Pioneer to Boost its Broiler Business

SOUTH AFRICA - Pioneer Foods has announced its intention to become a national player in the chicken business, as it has already in the egg sector.
calendar icon 26 May 2009
clock icon 4 minute read

Swartland food giant, Pioneer Foods, which fattened its net trading margins considerably in the six months to end-March 2009, declared its ambitions to grow its Western Cape-based poultry business into a national player.

Speaking at a conference call yesterday, Pioneer's managing director, André Hanekom told Fin24 that the group's Tydstroom broiler business could go national in the longer term. "Either we'd build this presence from scratch, or look to acquiring a small player."

He pointed out that Pioneer already operated its egg business on a national basis.

Expansion for Pioneer's poultry division would make sense in the light of recent developments (involving Sovereign Food Investments, Afgri and Country Bird Holdings), which point to a consolidation in the local chicken industry.

Pioneer also needs to build on food businesses and brands outside its traditional staple food areas in cereals (Bokomo) and milling (Sasko), which account for about 70 per cent of the group's turnover and operating profit.

But Mr Hanekom stressed the immediate focus was on increasing profitability in the poultry business' key Western Cape market. He said there are plans under way to increase capacity in the Cape Town plant, with another broiler farm expected to come on stream shortly.

Ironically, the broiler business was the laggard in the interim period to end-March 2009. Pioneer's Agri Business segment – which includes chickens, eggs and feed – increased revenue 10 per cent to 1.34 billion rand (ZAR) but saw operating profit up only eight per cent to ZAR 41 million.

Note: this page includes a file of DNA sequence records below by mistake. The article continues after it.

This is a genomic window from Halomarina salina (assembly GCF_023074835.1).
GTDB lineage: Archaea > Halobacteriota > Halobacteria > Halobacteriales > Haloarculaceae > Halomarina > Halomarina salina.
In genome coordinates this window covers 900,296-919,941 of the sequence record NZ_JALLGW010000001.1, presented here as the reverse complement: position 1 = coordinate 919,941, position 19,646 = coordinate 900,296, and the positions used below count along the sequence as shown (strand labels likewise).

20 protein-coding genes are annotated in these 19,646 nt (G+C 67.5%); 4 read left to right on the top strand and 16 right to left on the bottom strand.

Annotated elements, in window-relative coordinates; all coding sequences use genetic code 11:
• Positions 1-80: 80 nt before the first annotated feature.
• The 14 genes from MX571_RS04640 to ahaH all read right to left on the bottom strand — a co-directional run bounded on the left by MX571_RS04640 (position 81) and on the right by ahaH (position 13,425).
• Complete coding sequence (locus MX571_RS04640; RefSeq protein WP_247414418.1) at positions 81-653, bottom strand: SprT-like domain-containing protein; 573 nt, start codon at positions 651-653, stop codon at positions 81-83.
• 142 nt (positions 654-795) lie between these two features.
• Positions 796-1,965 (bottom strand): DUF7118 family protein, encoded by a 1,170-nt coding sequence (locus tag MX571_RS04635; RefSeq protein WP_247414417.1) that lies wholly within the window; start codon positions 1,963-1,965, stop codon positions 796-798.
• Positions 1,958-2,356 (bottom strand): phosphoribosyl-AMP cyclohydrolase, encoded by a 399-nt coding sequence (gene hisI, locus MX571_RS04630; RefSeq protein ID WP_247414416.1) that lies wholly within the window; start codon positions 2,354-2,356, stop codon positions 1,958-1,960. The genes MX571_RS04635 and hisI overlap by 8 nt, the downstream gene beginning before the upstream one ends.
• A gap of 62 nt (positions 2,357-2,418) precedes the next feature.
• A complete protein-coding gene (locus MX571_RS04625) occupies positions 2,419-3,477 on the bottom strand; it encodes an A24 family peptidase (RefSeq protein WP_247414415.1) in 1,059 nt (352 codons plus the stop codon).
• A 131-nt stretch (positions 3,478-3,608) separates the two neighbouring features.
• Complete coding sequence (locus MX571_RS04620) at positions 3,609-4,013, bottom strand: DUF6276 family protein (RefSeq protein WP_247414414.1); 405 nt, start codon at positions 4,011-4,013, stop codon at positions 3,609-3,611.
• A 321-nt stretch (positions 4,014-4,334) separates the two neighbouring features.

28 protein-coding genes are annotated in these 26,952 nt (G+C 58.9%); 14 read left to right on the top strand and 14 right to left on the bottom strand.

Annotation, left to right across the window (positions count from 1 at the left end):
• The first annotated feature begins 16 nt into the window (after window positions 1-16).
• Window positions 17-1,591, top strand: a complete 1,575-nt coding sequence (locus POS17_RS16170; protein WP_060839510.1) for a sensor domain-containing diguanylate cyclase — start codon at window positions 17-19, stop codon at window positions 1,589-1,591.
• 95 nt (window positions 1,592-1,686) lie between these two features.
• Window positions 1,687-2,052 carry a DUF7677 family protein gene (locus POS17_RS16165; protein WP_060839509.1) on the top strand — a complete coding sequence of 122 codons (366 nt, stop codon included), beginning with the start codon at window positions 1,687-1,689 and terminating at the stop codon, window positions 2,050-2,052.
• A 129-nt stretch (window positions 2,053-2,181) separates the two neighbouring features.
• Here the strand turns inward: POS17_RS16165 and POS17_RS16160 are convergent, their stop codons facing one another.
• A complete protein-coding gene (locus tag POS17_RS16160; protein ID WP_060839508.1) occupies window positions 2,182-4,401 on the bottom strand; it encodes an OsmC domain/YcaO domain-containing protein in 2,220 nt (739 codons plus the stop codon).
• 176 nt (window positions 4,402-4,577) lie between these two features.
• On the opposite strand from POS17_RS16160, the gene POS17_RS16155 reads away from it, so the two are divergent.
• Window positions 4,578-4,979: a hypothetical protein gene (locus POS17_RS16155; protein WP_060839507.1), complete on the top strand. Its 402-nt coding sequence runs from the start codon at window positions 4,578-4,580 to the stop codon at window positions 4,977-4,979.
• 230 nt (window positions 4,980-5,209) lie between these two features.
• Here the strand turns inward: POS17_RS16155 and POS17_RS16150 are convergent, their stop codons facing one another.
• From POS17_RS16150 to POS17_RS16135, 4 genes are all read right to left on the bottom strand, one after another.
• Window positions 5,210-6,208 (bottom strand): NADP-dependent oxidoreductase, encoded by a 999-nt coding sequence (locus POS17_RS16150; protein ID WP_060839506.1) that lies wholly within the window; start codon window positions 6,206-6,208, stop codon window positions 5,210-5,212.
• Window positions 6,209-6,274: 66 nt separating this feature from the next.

Mr Hanekom told Fin24 that stronger performance from the egg business was offset by a disappointing performance from the broiler business.

He explained that challenging trading conditions in the broiler business prevented a proper recovery of increased costs, and that certain on-farm performance measures were disappointing.

As a whole, Pioneer continued to benefit from strong performances from its Sasko and Bokomo businesses, with group revenue up 20 per cent to ZAR 8.4 billion.

While gross margins were squeezed slightly to just under 26 per cent, Pioneer pushed its net trading margin to 6.6 per cent (previously 5.6 per cent) by effective cost-cutting – especially, according to Mr Hanekom, on the distribution side of the business.

Cash profits from operating activities rose 32 per cent to ZAR 711 million with earnings coming in at 170 cents per share.

The quality of Pioneer's interim earnings was emphasised by reassuring net cash flows of ZAR 595 million.

Gearing was pegged at around the 32 per cent mark, with finance costs lopping ZAR 125 million off the income statement. However, Mr Hanekom said Pioneer was comfortable hiking the interim pay-out 20 per cent to 36 cents per share.

Addressing the gearing issue, Mr Hanekom said the increased interim dividend signalled that Pioneer's board was comfortable with the level of debt measured against cash flows.

He said Pioneer hoped to bring its gearing down to 25 per cent but stressed that current levels of gearing (32 per cent) are not a worry.

Looking ahead, Mr Hanekom believed Pioneer could sustain its solid profit performance over the second half of the financial year, pointing out that volumes in April and May were encouraging.

Pioneer's shares were up 0.56 per cent to 2,700 cents, in early trading yesterday, concludes the Fin24 report.

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